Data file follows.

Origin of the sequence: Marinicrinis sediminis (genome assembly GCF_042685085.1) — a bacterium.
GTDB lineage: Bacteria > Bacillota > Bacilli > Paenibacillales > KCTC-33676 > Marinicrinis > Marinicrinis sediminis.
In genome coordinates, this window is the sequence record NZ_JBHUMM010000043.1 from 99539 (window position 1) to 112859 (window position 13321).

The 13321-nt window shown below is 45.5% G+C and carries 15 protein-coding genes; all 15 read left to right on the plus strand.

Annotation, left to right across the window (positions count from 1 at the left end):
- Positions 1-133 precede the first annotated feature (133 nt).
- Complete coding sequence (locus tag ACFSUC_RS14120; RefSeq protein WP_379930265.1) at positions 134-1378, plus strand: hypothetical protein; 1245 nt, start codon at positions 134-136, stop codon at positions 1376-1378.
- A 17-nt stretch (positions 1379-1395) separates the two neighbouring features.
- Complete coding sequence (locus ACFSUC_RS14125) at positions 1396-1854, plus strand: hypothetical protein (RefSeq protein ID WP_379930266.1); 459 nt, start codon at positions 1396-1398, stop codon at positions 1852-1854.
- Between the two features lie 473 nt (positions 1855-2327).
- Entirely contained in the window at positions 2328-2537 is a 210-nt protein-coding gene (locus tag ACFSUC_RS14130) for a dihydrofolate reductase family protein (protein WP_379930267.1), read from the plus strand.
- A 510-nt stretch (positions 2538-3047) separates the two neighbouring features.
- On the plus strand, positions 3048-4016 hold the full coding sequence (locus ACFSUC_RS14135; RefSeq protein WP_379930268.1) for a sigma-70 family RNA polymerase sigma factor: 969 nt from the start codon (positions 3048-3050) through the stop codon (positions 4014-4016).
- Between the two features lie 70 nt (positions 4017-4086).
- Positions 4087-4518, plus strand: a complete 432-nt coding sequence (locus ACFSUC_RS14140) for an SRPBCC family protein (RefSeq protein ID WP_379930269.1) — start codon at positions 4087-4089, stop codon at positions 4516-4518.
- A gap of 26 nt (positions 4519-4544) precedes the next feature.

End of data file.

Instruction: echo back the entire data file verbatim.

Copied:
Origin of the sequence: Marinicrinis sediminis (genome assembly GCF_042685085.1) — a bacterium.
GTDB lineage: Bacteria > Bacillota > Bacilli > Paenibacillales > KCTC-33676 > Marinicrinis > Marinicrinis sediminis.
In genome coordinates, this window is the sequence record NZ_JBHUMM010000043.1 from 99539 (window position 1) to 112859 (window position 13321).

The 13321-nt window shown below is 45.5% G+C and carries 15 protein-coding genes; all 15 read left to right on the plus strand.

Annotation, left to right across the window (positions count from 1 at the left end):
- Positions 1-133 precede the first annotated feature (133 nt).
- Complete coding sequence (locus tag ACFSUC_RS14120; RefSeq protein WP_379930265.1) at positions 134-1378, plus strand: hypothetical protein; 1245 nt, start codon at positions 134-136, stop codon at positions 1376-1378.
- A 17-nt stretch (positions 1379-1395) separates the two neighbouring features.
- Complete coding sequence (locus ACFSUC_RS14125) at positions 1396-1854, plus strand: hypothetical protein (RefSeq protein ID WP_379930266.1); 459 nt, start codon at positions 1396-1398, stop codon at positions 1852-1854.
- Between the two features lie 473 nt (positions 1855-2327).
- Entirely contained in the window at positions 2328-2537 is a 210-nt protein-coding gene (locus tag ACFSUC_RS14130) for a dihydrofolate reductase family protein (protein WP_379930267.1), read from the plus strand.
- A 510-nt stretch (positions 2538-3047) separates the two neighbouring features.
- On the plus strand, positions 3048-4016 hold the full coding sequence (locus ACFSUC_RS14135; RefSeq protein WP_379930268.1) for a sigma-70 family RNA polymerase sigma factor: 969 nt from the start codon (positions 3048-3050) through the stop codon (positions 4014-4016).
- Between the two features lie 70 nt (positions 4017-4086).
- Positions 4087-4518, plus strand: a complete 432-nt coding sequence (locus ACFSUC_RS14140) for an SRPBCC family protein (RefSeq protein ID WP_379930269.1) — start codon at positions 4087-4089, stop codon at positions 4516-4518.
- A gap of 26 nt (positions 4519-4544) precedes the next feature.